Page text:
Think twice about ripping out that granite countertop because you think it'll give you cancer.
Chances are, one of the most durable, easy-to-maintain and fashionable kitchen countertop materials to come along in decades really won't "heat up your Cheerios" with radiation.
The Marble Institute of America says such comments are "ludicrous" because, while granite is known to contain uranium (which can produce radon) and other radioactive materials like thorium and potassium, the amounts in countertops are not enough to pose a health threat.
Alarms set off by a recent New York Times story "What's Lurking In Your Countertop?" can be quickly silenced by a 2008 report the newspaper failed to mention: "Radon Testing of Various Countertop Materials," by the University of Akron (Ohio) Department of Geology and Environmental Science.
The school sells education. Not granite. Not newspapers.
The analysis of radioactivity in 13 granite samples concluded flatly "Adapting the 4 picocuries per liter of air as recommended by the U.S. Environmental Protection Agency (the EPA recommends taking action if the number is higher) as a reference and the house is not in active use, Crema Bourdeaux (a type of granite) countertop raises less than 7 percent of this action level. The second and third highest radon count stone, Tropic Brown and Baltic Brown can add only approximately 1 percent of this action level. All other countertops adds only insignificant amount of radon to the house. If normal air exchange rate is applied or the house is actively used, then the radiation should be much smaller....If proper resealing is applied once a year or at other frequencies recommended by the industry, the radon emanation can further be reduced."
Here's the scoop.
The late July Times' article begins with the story of a New Jersey woman who purchased a summer home in New York state. An inspection of the kitchen revealed elevated levels of radon, a radioactive gas that can cause lung cancer.
The homeowner, concerned about her pregnant daughter's exposure, immediately has the granite ripped out.
The story reports the comments of the inspector the homeowner hired, "It's not that all granite is dangerous, but I've seen a few that might heat up your Cheerios a little."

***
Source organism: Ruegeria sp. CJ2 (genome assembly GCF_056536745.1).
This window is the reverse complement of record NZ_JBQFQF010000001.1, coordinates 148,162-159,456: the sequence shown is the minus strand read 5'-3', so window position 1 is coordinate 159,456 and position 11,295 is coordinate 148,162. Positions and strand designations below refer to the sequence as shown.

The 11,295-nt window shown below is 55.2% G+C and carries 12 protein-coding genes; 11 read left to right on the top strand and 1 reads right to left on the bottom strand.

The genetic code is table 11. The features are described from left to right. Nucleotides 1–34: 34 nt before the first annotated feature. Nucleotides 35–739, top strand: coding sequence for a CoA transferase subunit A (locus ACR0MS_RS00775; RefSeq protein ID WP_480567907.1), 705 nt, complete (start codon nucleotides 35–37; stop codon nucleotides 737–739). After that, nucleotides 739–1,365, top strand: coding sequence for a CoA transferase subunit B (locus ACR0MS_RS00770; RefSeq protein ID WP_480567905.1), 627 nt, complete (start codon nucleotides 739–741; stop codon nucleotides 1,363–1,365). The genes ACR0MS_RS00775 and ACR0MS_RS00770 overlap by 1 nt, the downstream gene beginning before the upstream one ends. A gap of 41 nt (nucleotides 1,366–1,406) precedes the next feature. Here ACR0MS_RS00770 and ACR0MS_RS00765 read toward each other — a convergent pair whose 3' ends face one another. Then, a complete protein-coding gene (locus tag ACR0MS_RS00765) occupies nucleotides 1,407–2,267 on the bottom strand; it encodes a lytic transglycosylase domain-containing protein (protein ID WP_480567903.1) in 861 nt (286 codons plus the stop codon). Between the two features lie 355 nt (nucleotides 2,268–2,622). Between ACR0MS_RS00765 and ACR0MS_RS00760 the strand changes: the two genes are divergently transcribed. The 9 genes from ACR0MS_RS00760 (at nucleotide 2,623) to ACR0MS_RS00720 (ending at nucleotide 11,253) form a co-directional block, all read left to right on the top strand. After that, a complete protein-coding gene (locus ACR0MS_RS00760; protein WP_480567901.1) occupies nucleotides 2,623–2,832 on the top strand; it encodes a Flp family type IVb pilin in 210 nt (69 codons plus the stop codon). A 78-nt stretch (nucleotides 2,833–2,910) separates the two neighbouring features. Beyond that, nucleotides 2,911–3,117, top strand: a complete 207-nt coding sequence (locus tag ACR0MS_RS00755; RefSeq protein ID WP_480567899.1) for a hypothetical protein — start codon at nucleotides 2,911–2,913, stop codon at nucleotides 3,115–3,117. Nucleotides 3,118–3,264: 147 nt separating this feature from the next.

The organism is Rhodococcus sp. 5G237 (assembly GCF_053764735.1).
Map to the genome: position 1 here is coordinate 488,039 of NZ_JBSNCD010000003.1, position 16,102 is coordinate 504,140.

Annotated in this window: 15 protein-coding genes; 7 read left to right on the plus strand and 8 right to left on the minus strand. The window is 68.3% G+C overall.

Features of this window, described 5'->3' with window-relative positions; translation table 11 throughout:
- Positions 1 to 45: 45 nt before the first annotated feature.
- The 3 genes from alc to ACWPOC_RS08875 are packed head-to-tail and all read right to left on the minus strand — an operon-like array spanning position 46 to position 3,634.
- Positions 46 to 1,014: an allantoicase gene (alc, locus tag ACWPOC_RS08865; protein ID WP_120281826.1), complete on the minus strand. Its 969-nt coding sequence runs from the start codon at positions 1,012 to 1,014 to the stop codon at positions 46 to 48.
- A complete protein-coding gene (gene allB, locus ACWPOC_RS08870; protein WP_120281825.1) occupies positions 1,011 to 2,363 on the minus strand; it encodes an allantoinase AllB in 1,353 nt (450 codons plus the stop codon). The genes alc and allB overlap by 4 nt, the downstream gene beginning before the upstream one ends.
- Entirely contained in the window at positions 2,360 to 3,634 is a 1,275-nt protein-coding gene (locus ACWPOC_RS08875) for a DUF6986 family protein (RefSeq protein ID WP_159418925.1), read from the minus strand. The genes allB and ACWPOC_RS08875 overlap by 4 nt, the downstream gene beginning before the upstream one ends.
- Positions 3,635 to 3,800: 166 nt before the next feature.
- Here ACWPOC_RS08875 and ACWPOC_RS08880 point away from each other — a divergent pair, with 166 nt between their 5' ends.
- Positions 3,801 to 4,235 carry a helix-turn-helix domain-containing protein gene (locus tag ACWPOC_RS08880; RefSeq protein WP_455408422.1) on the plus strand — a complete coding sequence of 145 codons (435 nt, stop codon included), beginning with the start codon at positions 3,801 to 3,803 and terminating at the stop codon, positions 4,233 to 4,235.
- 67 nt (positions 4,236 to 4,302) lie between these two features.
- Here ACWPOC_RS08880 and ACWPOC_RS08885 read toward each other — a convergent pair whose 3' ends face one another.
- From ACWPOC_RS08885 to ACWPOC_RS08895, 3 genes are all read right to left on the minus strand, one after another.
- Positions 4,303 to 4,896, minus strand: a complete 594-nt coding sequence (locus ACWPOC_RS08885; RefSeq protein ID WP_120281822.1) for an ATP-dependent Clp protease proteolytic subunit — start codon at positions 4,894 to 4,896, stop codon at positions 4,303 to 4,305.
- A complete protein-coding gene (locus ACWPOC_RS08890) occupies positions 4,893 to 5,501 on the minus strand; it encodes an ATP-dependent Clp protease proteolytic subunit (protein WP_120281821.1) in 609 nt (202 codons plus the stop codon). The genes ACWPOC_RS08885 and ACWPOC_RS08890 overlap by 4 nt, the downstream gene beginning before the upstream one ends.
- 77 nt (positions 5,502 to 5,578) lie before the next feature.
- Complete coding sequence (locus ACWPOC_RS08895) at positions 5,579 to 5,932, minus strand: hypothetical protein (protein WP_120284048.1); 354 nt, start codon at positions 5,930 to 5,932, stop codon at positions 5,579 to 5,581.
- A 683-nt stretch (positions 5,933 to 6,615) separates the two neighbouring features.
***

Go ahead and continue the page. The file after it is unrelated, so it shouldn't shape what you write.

But it's not until half way through the story that readers learn the readings in the kitchen were 100 picocuries per liter, only enough to add a fraction of a millirem per hour (a measure of energy absorbed by the body) "provided you were a few inches from it or touching it the entire time," the story says.
The story concedes, "The average person is subjected to radiation from natural and manmade sources at an annual level of 360 millirem , according to government agencies ... . To put this in perspective, passengers get 3 millirem of cosmic radiation on a flight from New York to Los Angeles."
A rebuttal from the Marble Institute of America says the story "follows the playbook used by two of the largest synthetic stone manufacturers who seek to increase their own sales by raising fears about natural stone."
The institute also says the story fails to mention venting as an EPA recommended solution for and radon infiltration. The institute also says the story seeks to excite rather than provide academic or scientific information.
Says the institute, "The piece fails to point out that repeated studies have found that granite most commonly used in home countertops is safe. Instead, it vaguely mentions one or two stones that someone deemed to be problematic, then goes on to suggest that the only solution is to remove granite from the home."
The EPA calls radon "The Health Hazard with a Simple Solution" and suggests anyone with concerns take the sensible approach and contact their nearest state or regional Indoor air-quality agency for help with radon testing and remediation.